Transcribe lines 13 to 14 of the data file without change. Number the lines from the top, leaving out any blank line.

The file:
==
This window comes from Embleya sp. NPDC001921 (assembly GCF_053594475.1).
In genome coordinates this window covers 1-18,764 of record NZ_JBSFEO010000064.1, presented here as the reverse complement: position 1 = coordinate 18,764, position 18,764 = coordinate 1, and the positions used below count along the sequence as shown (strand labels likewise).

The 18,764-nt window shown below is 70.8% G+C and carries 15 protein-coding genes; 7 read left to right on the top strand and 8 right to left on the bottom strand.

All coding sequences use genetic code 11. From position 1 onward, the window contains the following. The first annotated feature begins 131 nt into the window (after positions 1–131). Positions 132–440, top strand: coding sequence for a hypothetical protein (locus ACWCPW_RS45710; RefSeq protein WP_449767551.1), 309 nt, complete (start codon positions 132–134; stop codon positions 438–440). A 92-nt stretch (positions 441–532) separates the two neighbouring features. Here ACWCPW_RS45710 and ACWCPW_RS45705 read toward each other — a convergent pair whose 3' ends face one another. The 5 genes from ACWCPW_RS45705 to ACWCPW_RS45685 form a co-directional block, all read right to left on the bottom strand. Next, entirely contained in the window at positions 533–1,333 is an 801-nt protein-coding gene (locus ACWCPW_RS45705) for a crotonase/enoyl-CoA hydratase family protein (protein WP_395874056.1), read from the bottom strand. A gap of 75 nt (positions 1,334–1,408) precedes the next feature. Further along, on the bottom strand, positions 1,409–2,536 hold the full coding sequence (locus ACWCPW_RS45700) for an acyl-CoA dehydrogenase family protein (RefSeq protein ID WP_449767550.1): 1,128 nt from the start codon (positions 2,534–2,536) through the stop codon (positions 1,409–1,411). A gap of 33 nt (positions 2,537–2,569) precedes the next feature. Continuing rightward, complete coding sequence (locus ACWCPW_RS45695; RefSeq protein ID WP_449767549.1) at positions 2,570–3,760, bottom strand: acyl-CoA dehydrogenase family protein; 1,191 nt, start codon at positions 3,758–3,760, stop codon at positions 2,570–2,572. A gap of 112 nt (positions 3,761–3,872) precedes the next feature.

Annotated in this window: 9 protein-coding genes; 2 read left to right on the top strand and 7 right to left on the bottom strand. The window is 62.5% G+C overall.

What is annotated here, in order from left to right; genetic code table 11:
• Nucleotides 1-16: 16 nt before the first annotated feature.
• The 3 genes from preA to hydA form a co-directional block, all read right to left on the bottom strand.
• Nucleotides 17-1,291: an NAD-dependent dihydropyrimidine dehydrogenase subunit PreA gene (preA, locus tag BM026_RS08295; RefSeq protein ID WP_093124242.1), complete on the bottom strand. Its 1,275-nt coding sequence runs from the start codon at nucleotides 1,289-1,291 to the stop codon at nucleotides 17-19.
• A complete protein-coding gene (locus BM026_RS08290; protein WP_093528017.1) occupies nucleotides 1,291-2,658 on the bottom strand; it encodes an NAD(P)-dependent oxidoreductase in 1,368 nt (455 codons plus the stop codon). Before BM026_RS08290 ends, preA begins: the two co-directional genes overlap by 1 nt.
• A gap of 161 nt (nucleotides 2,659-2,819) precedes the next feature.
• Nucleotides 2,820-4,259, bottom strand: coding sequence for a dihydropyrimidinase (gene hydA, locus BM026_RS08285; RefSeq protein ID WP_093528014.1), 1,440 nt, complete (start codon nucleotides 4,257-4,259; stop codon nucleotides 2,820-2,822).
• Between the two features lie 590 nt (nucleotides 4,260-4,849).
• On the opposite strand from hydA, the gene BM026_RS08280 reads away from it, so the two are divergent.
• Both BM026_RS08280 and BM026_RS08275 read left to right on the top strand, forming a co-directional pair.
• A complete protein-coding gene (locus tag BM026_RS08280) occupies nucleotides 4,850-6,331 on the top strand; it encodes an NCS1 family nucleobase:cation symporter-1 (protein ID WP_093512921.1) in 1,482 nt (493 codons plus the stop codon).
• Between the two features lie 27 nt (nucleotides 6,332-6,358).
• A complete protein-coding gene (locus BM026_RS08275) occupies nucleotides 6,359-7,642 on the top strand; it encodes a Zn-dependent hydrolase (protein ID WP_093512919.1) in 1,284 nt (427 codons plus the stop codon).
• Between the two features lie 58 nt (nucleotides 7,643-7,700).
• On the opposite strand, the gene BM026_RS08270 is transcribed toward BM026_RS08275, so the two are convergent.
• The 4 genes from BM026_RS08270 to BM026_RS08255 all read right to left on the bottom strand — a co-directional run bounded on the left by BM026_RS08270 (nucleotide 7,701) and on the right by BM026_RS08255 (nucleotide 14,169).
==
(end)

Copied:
• Between the two features lie 590 nt (nucleotides 4,260-4,849).
• On the opposite strand from hydA, the gene BM026_RS08280 reads away from it, so the two are divergent.